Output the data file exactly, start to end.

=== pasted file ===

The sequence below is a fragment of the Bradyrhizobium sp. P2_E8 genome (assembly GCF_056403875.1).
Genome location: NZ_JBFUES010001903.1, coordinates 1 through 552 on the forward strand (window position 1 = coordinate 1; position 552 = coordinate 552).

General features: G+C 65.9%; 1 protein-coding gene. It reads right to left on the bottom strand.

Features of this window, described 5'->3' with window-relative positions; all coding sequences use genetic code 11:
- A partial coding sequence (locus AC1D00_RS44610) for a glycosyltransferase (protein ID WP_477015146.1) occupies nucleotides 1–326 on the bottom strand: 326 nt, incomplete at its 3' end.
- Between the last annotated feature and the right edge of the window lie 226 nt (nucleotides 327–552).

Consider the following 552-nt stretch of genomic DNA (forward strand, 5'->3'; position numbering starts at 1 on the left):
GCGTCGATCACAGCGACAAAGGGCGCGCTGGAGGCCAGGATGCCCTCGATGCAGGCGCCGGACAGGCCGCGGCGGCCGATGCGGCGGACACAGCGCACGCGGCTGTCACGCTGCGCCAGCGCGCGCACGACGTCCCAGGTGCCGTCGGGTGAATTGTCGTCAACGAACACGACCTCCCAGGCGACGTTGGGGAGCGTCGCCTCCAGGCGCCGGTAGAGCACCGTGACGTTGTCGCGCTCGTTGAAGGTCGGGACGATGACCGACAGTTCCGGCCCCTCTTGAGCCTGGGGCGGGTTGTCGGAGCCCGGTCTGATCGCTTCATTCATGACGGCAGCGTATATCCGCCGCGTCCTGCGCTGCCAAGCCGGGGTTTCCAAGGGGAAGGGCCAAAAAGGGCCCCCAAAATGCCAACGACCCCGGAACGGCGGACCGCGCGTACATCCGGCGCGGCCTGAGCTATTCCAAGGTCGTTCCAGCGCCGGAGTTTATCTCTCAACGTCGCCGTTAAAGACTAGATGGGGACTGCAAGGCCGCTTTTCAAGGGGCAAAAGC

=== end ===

The sequence below is a fragment of the Bradyrhizobium sp. P2_E8 genome (assembly GCF_056403875.1).
Genome location: NZ_JBFUES010001903.1, coordinates 1 through 552 on the forward strand (window position 1 = coordinate 1; position 552 = coordinate 552).

General features: G+C 65.9%; 1 protein-coding gene. It reads right to left on the bottom strand.

Features of this window, described 5'->3' with window-relative positions; all coding sequences use genetic code 11:
- A partial coding sequence (locus AC1D00_RS44610) for a glycosyltransferase (protein ID WP_477015146.1) occupies nucleotides 1–326 on the bottom strand: 326 nt, incomplete at its 3' end.
- Between the last annotated feature and the right edge of the window lie 226 nt (nucleotides 327–552).

Consider the following 552-nt stretch of genomic DNA (forward strand, 5'->3'; position numbering starts at 1 on the left):
GCGTCGATCACAGCGACAAAGGGCGCGCTGGAGGCCAGGATGCCCTCGATGCAGGCGCCGGACAGGCCGCGGCGGCCGATGCGGCGGACACAGCGCACGCGGCTGTCACGCTGCGCCAGCGCGCGCACGACGTCCCAGGTGCCGTCGGGTGAATTGTCGTCAACGAACACGACCTCCCAGGCGACGTTGGGGAGCGTCGCCTCCAGGCGCCGGTAGAGCACCGTGACGTTGTCGCGCTCGTTGAAGGTCGGGACGATGACCGACAGTTCCGGCCCCTCTTGAGCCTGGGGCGGGTTGTCGGAGCCCGGTCTGATCGCTTCATTCATGACGGCAGCGTATATCCGCCGCGTCCTGCGCTGCCAAGCCGGGGTTTCCAAGGGGAAGGGCCAAAAAGGGCCCCCAAAATGCCAACGACCCCGGAACGGCGGACCGCGCGTACATCCGGCGCGGCCTGAGCTATTCCAAGGTCGTTCCAGCGCCGGAGTTTATCTCTCAACGTCGCCGTTAAAGACTAGATGGGGACTGCAAGGCCGCTTTTCAAGGGGCAAAAGC